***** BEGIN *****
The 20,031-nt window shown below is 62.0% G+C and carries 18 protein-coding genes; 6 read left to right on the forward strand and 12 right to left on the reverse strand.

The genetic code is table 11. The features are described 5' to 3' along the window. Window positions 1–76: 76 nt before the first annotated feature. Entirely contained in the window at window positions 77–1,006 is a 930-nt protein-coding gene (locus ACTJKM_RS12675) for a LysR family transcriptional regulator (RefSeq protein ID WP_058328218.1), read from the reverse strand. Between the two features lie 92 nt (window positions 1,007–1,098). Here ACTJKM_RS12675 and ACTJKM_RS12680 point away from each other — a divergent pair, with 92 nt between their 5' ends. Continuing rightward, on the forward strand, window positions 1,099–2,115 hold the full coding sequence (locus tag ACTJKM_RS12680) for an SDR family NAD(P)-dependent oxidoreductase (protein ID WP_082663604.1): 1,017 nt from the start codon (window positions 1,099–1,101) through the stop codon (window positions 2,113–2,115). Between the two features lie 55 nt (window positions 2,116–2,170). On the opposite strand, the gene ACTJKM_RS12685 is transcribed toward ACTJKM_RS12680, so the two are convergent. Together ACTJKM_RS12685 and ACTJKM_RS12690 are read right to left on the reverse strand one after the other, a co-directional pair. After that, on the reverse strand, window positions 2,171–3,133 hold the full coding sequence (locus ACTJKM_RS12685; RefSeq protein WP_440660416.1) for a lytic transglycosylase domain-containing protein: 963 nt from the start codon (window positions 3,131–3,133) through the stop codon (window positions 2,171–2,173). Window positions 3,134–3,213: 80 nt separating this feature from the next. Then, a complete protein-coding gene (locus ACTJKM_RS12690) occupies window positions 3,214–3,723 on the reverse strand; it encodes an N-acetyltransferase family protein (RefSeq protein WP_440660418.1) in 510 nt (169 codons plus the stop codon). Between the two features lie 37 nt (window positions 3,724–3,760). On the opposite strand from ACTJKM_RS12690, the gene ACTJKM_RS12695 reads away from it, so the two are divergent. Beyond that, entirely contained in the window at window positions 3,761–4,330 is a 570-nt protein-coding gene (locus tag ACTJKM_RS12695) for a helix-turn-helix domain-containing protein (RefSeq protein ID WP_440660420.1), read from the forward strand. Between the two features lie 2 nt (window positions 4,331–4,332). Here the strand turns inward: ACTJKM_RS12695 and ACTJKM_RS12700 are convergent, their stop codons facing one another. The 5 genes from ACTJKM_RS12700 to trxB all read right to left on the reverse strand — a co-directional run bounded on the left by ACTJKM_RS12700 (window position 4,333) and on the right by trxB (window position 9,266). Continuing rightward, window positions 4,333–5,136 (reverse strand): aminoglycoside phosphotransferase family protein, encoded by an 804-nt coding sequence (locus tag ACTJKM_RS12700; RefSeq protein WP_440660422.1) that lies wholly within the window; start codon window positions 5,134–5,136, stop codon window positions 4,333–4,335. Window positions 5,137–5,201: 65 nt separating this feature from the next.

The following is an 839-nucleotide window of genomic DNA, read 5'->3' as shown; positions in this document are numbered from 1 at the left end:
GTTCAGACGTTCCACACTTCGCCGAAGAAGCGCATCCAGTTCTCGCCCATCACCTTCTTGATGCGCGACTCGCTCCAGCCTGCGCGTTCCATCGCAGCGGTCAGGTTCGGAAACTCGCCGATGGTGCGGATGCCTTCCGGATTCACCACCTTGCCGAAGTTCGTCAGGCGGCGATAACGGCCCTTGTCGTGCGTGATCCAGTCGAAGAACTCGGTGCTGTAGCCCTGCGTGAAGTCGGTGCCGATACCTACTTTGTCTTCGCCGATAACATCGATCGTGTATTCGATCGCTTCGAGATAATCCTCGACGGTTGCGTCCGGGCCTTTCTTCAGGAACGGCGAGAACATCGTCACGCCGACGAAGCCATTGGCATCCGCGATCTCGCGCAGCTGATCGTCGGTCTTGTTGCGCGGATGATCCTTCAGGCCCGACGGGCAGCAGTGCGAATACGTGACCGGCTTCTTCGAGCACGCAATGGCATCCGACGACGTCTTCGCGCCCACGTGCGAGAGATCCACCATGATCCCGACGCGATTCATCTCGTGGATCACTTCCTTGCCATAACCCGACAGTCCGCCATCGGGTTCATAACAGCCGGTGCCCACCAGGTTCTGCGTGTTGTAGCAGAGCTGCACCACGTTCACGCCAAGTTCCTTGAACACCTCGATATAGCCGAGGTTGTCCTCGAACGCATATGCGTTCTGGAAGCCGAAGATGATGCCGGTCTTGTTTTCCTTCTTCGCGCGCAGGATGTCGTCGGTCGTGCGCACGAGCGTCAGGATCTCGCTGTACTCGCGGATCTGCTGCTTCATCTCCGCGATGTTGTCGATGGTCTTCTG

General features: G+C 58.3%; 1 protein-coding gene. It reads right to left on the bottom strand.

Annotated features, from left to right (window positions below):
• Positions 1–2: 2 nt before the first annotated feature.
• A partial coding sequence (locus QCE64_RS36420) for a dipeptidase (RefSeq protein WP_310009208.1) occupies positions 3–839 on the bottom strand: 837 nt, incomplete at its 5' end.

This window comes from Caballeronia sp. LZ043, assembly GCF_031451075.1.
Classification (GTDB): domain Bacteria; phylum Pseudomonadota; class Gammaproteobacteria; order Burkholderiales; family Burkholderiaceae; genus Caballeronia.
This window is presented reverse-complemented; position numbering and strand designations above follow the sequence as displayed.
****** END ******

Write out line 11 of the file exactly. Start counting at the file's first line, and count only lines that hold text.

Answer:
This window is presented reverse-complemented; position numbering and strand designations above follow the sequence as displayed.